by Ron Spence
Vancouver wasn’t always a hockey hotbed.
A quarter of a century after hockey was highly popular in eastern Canada, many Vancouver fans still hadn’t see a game.
“Most of [opening night fans] had never seen a hockey game before, but they became ardent enthusiasts long before the finish,”The Province wrote in 1912.
Vancouver supporters remained enthusiastic as the Millionaires (later called the Maroons) became a winning team. They took the PCHA titles in 1915, 1919, 1921 and 1923, and played for the Stanley Cup in 1915, 1918, 1921, 1922, 1923 and 1924.
They won Lord Stanley their first try, in 1915, but never again.
Vancouver fans were deprived of great hockey when the coast league folded in 1926, but the semi-pro PCHL circuit (which was renamed the North West Hockey League in 1933, and re-renamed the Pacific Coast Hockey League in 1936) premiered two years later. The new Vancouver Lions won five titles in thirteen years, before folding in 1941 (The Vancouver Forum was built prior to the 1934-35 season, but had only 3500 seats. When the Denman Arena burnt down in 1936, it became Vancouver’s premier rink.).
A new team, the Canucks started playing after the War. Continuing the tradition of the Millionaires and Lions, the Canucks won the PCHL Championship their second season in the league. In 1953, the PCHL and the Western Canada Senior Hockey Leagues merged and formed the Western Hockey League. The Canucks won the championship Lester Patrick Cup in 1958, 1960, 1969 and 1970.
Vancouver fans supported their minor league Canucks, but still wanted a Big Tent team of their own. They were disappointed when the NHL doubled in 1967, without including a Vancouver franchise.
But, they optimistically built the 16,000-seat Pacific Coliseum, which housed the WHL’s Canucks for two and one-half years.
Finally, Vancouver along with Buffalo, were admitted to the NHL in 1970 for a $6 million fee. Norman “Bud” Poile was named the Canucks’ first GM, and Hal Laycoe their inaugural coach.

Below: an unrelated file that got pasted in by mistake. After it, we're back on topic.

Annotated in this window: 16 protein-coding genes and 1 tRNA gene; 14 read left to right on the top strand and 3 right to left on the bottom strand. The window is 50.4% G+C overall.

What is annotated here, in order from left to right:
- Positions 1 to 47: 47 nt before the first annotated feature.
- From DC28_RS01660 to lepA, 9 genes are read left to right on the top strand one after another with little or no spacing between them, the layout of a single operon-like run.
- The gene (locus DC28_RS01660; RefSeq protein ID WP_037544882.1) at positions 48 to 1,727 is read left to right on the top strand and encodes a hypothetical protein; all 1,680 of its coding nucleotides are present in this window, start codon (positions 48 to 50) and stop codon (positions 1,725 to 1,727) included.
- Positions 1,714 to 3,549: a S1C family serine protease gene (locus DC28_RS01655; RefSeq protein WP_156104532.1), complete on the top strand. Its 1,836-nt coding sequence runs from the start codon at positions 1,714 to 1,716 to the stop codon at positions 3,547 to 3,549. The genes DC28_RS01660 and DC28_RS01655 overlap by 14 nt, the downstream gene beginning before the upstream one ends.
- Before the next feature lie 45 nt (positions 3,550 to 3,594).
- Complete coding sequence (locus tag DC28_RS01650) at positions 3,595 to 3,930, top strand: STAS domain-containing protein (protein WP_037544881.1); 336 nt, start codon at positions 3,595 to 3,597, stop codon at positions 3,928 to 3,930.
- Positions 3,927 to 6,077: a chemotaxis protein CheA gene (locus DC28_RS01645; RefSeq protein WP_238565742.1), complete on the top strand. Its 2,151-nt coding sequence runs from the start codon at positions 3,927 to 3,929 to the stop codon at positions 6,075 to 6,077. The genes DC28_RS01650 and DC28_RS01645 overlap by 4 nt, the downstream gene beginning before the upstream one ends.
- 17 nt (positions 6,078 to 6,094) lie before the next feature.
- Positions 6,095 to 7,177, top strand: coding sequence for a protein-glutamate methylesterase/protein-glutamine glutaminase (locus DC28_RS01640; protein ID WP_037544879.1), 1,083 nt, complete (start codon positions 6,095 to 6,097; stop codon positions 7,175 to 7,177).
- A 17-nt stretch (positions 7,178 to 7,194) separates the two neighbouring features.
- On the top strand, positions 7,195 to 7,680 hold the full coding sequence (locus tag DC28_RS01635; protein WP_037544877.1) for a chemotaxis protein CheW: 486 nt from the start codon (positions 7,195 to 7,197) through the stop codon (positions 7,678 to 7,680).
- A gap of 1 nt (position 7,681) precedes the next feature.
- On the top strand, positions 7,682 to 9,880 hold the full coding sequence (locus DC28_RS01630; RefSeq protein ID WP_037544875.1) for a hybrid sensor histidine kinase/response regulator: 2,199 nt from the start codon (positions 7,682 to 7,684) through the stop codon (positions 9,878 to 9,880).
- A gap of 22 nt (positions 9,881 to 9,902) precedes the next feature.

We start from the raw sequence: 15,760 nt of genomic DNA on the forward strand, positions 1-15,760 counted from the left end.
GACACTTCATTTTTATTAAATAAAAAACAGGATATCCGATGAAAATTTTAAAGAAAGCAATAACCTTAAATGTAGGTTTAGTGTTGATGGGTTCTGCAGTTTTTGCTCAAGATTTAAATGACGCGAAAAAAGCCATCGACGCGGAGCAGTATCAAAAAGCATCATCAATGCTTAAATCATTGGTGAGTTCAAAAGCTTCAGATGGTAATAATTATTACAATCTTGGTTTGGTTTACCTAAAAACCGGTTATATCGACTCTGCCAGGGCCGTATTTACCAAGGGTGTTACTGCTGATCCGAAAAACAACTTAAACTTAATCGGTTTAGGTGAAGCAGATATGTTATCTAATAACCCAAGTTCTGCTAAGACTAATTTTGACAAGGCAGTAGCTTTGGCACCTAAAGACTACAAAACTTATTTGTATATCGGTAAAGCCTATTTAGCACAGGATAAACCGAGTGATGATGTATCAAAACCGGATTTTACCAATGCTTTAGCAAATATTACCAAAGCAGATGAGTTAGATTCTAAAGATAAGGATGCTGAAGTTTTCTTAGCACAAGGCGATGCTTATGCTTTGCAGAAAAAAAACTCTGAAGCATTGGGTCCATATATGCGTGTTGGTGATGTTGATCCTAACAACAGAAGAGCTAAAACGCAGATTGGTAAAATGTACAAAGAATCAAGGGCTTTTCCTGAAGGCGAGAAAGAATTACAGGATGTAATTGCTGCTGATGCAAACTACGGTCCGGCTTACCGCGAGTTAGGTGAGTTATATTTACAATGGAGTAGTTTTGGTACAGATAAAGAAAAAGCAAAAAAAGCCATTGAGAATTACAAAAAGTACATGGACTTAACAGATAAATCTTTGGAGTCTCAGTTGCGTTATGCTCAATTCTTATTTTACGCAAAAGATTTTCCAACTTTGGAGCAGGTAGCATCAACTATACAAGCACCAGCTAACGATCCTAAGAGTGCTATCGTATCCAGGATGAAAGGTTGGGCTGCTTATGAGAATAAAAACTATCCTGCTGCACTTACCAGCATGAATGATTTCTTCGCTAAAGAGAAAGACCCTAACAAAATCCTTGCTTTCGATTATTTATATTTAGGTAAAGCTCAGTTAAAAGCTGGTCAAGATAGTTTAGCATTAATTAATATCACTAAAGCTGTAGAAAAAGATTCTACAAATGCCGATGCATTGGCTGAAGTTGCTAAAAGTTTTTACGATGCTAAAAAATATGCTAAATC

Vancouver’s first NHL game was held on October 9, 1970 against the L.A. Kings. The game was broadcast on the CBC and Prime Minister Pierre Trudeau, Premier W.A.C. Bennett, and NHL President Clarence Campbell attended. The NHL Canucks lost their first contest 3-1, but beat Toronto 5-3 two nights later.
Vancouver finished their first season with 24 wins and 56 points, placing them ahead of California and Detroit in the standings. As would be the case for most of the franchise’s history, Vancouver finished near the bottom of the league, but never low enough to take that year’s best draft picks. Montreal had traded for California’s pick, and took Guy Lafleur, while Detroit selected Marcel Dionne. Vancouver would take Jocelyn Guevremont.
Their second season, the Canucks finished with only 20 wins and 48 points, a franchise low. The team continued to falter, and by 1981 the Canucks had yet to win more than one playoff game in a series, let alone a series.
But then things changed in 1982. With players like goalie Richard Brodeur, Tiger Williams, Thomas Gradin, Stan Smyl and Ivan Boldirev the Canucks went to the Stanley Cup finals, before being swept by the New York Islanders.
Vancouver had beaten Calgary, Los Angeles and Chicago to get a sniff of the Cup.
During the Blackhawks’ series, Vancouver coach Roger Neilson waved a white towel at referee Bob Myers, after a bad call. Tiger Williams and other Canucks then hoisted towels on their sticks, and further taunted the ref. Thus, towel power was created, and Vancouver fans have since waved white flags in support of their team.
Following the series, 100,000 fans lined Vancouver’s streets to salute their parading Canucks. It was twelve years before another parade, however.
Then, led by the offense of Russian-born Pavel Bure, Trevor Linden, Geoff Courtnall, Cliff Ronning and Gus Adams, and the goaltending of Kirk McLean, the Canucks came back from a three to one deficit, to win three overtime games against the Calgary Flames. Next they beat Minnesota and Toronto, to represent the west in the finals.
The Canucks pushed the highly favoured Rangers to seven games, before New York ended their fifty-four year drought to win the Cup. The final 1994 game came down to a faceoff to the right of Mike Richter, with 1.6 seconds left to play.
The Canucks returned to Vancouver at 5:40 the following morning, to tens of thousands of fans.
They were every bit as ardent as the Millionaires’ supporters had been eight decades before.
The above was written for the B.C. Hockey Hall of Fame